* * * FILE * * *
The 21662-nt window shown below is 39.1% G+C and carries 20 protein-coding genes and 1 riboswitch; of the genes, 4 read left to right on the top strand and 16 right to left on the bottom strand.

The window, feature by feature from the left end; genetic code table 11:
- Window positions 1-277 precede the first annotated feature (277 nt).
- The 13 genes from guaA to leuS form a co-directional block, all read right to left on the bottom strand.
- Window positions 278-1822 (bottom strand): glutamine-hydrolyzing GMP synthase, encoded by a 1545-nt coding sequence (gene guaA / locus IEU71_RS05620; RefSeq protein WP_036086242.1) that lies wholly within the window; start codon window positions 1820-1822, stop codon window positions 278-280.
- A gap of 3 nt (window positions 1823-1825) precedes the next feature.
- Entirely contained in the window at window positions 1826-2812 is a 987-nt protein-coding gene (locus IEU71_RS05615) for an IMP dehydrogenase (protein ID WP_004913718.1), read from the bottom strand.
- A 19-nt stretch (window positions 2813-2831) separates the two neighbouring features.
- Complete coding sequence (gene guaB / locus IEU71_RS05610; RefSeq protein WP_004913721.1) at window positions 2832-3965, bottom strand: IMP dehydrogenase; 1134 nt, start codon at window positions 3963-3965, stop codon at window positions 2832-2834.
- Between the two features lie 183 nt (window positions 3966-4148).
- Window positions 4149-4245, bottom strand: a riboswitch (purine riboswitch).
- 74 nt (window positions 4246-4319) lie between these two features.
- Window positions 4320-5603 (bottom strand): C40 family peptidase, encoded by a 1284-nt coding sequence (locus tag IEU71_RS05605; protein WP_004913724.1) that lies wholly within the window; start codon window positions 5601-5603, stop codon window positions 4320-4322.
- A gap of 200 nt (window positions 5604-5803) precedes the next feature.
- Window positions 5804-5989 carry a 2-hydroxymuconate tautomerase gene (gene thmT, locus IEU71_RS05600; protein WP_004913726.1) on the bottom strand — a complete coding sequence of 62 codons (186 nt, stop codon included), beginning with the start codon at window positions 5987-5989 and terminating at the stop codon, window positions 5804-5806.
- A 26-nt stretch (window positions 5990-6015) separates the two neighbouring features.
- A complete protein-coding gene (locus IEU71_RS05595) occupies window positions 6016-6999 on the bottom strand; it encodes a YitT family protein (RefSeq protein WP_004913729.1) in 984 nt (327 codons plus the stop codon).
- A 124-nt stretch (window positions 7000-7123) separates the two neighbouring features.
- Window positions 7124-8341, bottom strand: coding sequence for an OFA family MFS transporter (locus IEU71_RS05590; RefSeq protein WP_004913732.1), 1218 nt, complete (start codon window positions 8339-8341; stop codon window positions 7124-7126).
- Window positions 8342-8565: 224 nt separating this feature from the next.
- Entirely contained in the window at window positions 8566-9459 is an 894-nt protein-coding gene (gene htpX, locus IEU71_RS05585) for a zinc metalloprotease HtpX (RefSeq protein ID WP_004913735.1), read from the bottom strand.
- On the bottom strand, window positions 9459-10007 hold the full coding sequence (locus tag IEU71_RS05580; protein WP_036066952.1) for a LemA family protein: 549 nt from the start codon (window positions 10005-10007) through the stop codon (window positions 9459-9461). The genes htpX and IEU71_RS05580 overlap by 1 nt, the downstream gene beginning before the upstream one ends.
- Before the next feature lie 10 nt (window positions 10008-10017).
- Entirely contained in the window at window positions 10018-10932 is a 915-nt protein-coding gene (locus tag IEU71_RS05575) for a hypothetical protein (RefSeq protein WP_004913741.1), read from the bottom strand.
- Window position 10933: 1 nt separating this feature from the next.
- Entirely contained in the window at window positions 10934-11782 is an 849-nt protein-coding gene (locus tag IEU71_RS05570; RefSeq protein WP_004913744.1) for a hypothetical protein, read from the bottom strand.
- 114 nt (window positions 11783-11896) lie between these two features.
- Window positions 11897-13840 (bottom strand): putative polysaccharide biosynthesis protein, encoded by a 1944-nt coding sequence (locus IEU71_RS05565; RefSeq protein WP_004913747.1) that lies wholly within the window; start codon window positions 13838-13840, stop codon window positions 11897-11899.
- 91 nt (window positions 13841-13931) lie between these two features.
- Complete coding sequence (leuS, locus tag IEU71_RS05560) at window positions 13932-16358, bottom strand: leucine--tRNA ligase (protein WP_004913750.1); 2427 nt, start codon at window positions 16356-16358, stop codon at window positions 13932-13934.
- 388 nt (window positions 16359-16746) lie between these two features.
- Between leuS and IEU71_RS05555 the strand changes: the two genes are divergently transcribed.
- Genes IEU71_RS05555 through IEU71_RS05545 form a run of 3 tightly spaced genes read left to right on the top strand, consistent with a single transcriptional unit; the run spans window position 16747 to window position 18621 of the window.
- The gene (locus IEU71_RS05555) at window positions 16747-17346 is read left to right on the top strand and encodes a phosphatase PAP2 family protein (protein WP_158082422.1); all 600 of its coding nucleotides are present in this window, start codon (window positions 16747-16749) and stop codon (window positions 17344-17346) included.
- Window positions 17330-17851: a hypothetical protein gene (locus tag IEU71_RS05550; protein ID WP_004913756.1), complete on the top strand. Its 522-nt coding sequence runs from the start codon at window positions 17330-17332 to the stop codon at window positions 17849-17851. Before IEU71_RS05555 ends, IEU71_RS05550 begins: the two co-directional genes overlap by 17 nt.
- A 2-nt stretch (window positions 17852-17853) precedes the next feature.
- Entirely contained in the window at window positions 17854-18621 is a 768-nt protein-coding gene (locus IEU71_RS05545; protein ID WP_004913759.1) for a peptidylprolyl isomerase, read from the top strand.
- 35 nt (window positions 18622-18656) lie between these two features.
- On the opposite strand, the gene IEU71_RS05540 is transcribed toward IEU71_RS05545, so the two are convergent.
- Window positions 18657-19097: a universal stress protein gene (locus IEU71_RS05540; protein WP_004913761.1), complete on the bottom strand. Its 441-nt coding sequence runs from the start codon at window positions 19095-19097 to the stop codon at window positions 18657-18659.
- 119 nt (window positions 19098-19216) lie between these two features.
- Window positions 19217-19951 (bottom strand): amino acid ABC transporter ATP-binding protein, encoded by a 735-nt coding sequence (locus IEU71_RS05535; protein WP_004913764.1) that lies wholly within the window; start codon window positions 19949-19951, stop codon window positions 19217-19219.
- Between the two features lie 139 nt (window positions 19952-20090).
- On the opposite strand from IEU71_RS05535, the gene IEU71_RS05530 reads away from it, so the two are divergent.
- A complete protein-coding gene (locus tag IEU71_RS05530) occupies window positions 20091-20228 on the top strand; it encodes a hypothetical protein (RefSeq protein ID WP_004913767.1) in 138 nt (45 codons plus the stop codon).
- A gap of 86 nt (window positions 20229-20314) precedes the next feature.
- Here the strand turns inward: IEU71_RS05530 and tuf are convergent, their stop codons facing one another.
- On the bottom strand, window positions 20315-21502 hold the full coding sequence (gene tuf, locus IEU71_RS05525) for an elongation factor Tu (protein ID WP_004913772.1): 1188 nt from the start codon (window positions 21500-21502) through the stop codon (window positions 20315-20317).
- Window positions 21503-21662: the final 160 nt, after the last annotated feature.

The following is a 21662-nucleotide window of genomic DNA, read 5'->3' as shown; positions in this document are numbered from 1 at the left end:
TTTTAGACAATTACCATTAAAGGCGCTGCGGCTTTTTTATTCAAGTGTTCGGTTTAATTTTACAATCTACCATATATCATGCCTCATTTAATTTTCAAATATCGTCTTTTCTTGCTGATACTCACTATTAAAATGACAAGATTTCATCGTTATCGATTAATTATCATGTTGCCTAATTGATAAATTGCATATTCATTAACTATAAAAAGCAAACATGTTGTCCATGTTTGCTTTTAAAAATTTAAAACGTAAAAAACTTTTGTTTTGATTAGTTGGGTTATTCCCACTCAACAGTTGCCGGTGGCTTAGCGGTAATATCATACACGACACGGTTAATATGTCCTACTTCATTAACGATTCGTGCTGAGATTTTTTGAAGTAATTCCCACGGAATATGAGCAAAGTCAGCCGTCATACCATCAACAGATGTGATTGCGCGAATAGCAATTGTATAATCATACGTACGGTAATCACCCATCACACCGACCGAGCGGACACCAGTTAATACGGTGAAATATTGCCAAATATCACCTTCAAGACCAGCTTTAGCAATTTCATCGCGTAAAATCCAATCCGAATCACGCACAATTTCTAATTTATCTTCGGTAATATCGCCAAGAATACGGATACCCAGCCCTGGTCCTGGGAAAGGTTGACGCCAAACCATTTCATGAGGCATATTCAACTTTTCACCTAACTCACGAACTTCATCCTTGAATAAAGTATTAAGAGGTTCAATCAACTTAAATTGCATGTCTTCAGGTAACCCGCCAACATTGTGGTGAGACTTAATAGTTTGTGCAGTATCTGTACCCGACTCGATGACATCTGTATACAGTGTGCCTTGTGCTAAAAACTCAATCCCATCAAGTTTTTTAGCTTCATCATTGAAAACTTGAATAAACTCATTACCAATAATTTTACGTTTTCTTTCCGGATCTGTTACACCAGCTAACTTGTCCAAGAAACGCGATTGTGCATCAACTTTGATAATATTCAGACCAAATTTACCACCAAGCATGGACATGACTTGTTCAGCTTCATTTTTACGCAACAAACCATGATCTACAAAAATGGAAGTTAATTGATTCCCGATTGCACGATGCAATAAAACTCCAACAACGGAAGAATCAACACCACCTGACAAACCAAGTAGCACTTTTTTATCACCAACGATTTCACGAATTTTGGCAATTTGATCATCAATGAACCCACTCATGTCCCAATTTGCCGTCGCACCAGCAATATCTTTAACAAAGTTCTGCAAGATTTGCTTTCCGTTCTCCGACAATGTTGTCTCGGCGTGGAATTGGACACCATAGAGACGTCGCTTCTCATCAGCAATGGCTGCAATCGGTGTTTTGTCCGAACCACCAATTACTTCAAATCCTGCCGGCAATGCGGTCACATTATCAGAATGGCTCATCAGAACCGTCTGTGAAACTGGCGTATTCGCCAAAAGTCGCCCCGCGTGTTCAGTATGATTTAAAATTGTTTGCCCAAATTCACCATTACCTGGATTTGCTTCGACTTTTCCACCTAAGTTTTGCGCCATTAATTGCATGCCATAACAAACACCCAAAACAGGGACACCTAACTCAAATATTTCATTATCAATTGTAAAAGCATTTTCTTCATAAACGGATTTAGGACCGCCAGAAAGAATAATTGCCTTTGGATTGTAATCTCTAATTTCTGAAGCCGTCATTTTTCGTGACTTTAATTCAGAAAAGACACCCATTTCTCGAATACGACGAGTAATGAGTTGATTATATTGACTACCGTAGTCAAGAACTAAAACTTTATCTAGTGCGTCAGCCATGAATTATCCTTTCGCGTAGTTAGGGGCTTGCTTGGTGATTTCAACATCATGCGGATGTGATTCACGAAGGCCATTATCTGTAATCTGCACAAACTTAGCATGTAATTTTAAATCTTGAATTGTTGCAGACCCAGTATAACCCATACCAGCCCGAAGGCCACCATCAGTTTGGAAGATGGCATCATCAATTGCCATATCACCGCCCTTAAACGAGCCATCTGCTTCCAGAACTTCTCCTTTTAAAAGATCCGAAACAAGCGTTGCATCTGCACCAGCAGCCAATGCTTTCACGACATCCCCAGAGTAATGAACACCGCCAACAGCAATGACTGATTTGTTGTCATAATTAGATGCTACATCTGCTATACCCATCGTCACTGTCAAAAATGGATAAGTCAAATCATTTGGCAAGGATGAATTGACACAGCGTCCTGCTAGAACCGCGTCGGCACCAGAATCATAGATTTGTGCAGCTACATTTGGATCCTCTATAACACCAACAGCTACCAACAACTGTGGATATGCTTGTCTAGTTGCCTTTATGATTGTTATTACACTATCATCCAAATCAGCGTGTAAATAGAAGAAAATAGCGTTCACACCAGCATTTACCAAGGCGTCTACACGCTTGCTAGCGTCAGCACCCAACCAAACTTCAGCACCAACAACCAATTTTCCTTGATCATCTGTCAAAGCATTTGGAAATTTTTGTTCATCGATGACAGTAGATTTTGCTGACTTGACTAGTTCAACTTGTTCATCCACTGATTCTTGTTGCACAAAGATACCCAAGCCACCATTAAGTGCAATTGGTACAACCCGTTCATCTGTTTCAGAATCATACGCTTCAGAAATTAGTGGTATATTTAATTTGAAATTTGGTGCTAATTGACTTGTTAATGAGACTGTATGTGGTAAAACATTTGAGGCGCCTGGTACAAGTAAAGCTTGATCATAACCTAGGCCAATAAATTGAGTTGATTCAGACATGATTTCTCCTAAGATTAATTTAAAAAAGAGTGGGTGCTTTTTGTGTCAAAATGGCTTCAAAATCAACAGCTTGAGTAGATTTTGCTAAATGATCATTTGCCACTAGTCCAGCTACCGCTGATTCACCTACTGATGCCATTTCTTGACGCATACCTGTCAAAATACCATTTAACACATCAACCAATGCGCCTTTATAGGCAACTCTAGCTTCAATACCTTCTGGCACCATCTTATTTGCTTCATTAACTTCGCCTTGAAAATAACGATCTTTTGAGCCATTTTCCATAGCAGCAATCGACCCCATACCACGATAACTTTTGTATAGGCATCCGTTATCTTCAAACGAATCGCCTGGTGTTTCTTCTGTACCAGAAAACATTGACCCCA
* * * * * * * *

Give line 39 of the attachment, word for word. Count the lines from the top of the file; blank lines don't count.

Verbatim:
- On the opposite strand, the gene IEU71_RS05540 is transcribed toward IEU71_RS05545, so the two are convergent.